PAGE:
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Monday, June 16, 2008
Updated: July 22, 2:23 PM ET
Who says you have to eat meat to be a successful athlete?

By Jonah Keri
Special to Page 2

With each home run Milwaukee Brewers slugger Prince Fielder hit in his breakout 2007 season, a prototype was confirmed. Here was a big, beefy athlete swinging from the heels, producing an NL-leading 50 homers. His physique resembled an evolutionary version of his dad, Cecil, a more muscular version of another hulking and somewhat round power hitter. If you had to guess Prince's diet, you'd probably picture lots of steaks, with a side order of steak sandwiches and a steak smoothie.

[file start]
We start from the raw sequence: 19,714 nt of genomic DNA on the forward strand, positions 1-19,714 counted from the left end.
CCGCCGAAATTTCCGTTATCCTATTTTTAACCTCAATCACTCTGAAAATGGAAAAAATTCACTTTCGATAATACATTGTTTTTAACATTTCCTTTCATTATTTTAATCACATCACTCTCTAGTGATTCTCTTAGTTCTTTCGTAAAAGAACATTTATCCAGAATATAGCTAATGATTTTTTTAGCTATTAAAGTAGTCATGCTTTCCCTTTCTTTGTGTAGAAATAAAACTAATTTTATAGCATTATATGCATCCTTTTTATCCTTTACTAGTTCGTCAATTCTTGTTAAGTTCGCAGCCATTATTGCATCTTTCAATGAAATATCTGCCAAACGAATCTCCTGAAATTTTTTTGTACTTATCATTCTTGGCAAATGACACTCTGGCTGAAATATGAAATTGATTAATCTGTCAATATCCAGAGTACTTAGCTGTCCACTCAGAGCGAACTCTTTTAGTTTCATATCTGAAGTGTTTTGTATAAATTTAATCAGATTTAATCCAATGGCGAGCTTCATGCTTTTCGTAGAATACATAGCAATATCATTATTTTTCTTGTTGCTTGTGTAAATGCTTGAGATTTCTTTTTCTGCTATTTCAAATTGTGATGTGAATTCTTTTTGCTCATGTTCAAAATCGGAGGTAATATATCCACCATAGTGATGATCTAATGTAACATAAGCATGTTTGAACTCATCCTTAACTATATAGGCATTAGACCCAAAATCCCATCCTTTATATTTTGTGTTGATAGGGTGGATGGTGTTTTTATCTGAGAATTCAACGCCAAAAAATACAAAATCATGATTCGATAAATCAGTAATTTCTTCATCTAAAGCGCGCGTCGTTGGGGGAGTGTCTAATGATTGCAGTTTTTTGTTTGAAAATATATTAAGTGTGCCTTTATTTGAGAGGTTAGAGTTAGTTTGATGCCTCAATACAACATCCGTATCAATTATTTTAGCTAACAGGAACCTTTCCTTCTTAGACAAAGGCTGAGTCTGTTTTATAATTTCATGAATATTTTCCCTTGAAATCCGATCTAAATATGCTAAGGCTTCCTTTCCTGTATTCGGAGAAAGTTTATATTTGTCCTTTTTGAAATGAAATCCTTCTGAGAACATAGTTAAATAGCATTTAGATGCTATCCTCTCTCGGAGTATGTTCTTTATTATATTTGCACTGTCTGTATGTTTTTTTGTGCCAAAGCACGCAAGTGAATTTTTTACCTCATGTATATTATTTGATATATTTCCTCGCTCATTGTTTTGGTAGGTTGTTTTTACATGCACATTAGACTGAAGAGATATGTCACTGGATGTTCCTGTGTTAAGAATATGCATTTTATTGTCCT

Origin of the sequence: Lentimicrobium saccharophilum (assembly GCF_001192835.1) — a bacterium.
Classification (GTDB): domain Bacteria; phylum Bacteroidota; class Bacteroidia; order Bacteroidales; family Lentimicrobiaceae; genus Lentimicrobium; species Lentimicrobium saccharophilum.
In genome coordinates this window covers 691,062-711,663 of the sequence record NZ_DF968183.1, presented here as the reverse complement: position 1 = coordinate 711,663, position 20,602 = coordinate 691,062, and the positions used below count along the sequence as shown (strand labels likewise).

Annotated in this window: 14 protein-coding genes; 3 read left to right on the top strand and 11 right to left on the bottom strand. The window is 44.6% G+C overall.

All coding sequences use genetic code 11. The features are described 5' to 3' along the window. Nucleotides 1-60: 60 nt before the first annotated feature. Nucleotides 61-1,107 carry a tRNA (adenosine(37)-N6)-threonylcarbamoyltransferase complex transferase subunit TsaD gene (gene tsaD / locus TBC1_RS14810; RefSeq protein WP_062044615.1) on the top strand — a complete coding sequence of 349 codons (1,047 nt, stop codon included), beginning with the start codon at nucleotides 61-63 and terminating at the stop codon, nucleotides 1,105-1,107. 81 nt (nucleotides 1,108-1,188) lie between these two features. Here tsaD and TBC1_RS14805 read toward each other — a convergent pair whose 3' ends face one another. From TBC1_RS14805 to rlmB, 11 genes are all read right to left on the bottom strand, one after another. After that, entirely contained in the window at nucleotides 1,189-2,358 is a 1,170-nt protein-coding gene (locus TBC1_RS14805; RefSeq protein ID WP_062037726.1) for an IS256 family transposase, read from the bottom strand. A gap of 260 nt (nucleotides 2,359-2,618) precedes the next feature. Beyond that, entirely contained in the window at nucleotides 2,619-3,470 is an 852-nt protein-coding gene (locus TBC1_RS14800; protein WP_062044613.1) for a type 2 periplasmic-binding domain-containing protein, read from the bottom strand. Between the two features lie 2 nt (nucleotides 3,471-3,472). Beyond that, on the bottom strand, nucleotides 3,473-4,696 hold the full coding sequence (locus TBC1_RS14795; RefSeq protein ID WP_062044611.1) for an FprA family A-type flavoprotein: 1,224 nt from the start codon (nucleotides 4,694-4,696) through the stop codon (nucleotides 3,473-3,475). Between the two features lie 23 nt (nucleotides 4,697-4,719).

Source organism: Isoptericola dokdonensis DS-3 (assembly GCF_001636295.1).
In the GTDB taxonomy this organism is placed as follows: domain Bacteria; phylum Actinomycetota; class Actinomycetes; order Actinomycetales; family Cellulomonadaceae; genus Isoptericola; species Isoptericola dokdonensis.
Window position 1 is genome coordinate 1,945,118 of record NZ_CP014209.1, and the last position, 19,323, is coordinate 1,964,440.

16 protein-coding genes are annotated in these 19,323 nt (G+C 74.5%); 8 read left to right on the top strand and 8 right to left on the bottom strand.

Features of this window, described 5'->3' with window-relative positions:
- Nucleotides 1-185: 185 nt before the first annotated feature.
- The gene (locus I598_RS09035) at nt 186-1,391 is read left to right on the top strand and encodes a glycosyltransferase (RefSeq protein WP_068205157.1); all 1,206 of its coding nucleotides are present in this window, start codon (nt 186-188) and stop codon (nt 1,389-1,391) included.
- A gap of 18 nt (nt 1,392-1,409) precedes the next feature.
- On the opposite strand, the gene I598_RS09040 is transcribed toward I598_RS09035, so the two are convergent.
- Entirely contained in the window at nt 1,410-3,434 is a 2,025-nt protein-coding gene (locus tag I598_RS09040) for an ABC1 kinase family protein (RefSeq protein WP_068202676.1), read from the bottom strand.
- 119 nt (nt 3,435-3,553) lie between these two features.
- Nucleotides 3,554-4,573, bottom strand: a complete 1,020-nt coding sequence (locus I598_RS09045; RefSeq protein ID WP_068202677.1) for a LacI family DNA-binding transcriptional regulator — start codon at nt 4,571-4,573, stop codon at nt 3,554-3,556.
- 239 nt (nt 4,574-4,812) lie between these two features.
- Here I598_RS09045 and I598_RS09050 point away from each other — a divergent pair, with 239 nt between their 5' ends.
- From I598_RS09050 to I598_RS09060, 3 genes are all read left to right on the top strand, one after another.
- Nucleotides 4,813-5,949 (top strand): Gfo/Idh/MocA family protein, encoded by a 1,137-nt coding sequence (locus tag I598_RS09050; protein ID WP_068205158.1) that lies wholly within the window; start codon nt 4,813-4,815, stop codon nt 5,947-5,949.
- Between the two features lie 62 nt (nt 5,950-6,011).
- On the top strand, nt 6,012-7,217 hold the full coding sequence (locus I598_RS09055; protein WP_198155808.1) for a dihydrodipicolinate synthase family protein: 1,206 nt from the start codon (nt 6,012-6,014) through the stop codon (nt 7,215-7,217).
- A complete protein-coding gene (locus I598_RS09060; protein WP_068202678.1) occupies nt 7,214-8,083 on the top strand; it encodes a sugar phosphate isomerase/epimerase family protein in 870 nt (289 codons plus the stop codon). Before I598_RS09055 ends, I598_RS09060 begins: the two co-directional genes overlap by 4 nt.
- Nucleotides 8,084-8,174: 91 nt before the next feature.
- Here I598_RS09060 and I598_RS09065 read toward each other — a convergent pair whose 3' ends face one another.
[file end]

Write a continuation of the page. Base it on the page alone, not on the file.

But a funny thing happened in the offseason. Fielder told the world he wasn't a big meat eater at all. In fact, he'd given up animal flesh entirely after he read some eye-opening books, talked at length with his wife and soul-searched for months. At first there was some gentle poking, a few writers and talk show hosts wondering out loud whether a man who makes his living as a big, strong destroyer of baseballs could cut it on a diet of tofu and pixie dust. Ha, ha, ha.

Prince Fielder
Prince Fielder was scrutinized this season when he got off to a slow start after becoming a vegetarian.
Then the season started. And Fielder wasn't hitting. One week went by, then two. Still no home runs. Now this was getting serious. Those who owned Fielder in fantasy leagues started cursing his name. The yuk-yuk set started indirectly questioning his manhood. Even some of the industry's serious journalists started shouting from the rooftops: Someone give this guy a cheeseburger already!